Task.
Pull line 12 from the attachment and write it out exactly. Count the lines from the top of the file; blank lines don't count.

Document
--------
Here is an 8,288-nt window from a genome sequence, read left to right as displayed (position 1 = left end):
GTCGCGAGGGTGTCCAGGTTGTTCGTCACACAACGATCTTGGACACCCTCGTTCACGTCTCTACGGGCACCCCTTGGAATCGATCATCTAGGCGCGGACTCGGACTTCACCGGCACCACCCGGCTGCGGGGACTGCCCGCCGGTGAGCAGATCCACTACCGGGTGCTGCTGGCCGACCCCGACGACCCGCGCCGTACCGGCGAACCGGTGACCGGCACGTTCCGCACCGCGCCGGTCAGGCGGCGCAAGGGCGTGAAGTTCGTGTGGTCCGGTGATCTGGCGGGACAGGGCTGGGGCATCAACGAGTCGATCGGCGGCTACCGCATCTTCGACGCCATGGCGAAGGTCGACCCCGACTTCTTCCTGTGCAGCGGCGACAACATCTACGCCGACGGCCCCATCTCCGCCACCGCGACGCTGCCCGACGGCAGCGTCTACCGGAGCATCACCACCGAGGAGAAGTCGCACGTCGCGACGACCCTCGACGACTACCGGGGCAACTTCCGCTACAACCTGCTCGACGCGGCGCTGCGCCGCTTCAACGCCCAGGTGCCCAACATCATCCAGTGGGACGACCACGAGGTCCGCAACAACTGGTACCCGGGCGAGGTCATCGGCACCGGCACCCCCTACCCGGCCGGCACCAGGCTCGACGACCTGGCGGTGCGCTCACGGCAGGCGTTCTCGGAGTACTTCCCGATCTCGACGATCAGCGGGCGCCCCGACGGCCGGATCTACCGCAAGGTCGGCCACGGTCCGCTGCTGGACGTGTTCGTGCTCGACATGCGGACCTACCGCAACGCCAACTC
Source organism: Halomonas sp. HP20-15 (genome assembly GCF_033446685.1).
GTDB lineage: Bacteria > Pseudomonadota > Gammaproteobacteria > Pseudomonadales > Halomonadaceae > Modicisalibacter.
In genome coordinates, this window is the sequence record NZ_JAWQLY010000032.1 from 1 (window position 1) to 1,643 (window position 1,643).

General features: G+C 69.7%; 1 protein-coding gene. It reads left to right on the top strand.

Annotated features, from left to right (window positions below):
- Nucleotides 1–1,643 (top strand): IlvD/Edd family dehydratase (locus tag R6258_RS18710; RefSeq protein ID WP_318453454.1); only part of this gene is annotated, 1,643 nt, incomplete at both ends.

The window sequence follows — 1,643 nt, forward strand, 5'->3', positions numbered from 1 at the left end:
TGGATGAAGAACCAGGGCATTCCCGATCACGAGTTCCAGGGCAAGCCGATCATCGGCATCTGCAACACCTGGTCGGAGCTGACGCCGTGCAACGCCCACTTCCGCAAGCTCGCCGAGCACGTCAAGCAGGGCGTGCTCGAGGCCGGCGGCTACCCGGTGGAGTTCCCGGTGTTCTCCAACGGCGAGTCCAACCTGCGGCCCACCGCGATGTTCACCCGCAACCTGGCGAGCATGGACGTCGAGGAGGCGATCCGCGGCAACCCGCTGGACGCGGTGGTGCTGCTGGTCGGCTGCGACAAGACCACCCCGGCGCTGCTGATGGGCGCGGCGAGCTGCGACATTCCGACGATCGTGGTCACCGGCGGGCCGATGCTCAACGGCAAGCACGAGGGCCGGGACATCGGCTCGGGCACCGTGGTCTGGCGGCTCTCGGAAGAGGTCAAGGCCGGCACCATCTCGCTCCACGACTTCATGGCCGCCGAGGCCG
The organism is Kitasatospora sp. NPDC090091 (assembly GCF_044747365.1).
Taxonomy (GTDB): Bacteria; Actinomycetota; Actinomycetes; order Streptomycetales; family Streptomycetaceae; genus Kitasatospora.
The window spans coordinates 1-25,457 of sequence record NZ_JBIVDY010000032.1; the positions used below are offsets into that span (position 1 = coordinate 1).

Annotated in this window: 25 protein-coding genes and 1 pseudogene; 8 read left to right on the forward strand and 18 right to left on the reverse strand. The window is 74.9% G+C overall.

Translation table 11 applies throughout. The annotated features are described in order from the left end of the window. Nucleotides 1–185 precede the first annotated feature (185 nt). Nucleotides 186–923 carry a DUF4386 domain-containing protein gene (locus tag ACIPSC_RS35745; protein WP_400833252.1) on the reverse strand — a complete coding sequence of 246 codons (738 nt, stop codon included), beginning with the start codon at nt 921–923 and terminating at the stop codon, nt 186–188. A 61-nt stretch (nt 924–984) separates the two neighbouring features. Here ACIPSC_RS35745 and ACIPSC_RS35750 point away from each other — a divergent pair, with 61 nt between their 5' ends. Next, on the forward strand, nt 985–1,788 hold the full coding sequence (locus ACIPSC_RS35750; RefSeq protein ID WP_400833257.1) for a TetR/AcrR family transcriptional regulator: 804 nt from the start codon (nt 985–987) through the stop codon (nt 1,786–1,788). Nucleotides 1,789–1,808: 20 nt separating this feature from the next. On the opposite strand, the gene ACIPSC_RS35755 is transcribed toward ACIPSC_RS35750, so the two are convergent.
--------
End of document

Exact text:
Taxonomy (GTDB): Bacteria; Actinomycetota; Actinomycetes; order Streptomycetales; family Streptomycetaceae; genus Kitasatospora.